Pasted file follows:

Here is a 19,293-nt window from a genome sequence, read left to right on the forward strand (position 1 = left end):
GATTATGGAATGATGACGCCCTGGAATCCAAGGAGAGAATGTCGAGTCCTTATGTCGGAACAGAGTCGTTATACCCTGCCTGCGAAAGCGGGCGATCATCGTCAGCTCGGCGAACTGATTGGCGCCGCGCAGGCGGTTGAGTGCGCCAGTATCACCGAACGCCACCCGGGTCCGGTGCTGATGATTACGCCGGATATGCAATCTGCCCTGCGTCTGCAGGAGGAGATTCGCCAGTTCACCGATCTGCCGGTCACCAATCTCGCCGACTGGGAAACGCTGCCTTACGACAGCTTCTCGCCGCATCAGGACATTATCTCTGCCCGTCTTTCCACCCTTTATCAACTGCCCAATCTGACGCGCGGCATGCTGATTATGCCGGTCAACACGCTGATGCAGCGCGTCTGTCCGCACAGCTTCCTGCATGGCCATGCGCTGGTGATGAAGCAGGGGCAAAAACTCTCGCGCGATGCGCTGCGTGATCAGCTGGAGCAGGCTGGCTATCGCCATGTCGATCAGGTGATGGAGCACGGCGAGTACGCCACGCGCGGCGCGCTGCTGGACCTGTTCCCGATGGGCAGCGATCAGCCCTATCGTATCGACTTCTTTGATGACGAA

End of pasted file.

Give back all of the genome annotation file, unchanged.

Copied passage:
Here is a 19,293-nt window from a genome sequence, read left to right on the forward strand (position 1 = left end):
GATTATGGAATGATGACGCCCTGGAATCCAAGGAGAGAATGTCGAGTCCTTATGTCGGAACAGAGTCGTTATACCCTGCCTGCGAAAGCGGGCGATCATCGTCAGCTCGGCGAACTGATTGGCGCCGCGCAGGCGGTTGAGTGCGCCAGTATCACCGAACGCCACCCGGGTCCGGTGCTGATGATTACGCCGGATATGCAATCTGCCCTGCGTCTGCAGGAGGAGATTCGCCAGTTCACCGATCTGCCGGTCACCAATCTCGCCGACTGGGAAACGCTGCCTTACGACAGCTTCTCGCCGCATCAGGACATTATCTCTGCCCGTCTTTCCACCCTTTATCAACTGCCCAATCTGACGCGCGGCATGCTGATTATGCCGGTCAACACGCTGATGCAGCGCGTCTGTCCGCACAGCTTCCTGCATGGCCATGCGCTGGTGATGAAGCAGGGGCAAAAACTCTCGCGCGATGCGCTGCGTGATCAGCTGGAGCAGGCTGGCTATCGCCATGTCGATCAGGTGATGGAGCACGGCGAGTACGCCACGCGCGGCGCGCTGCTGGACCTGTTCCCGATGGGCAGCGATCAGCCCTATCGTATCGACTTCTTTGATGACGAA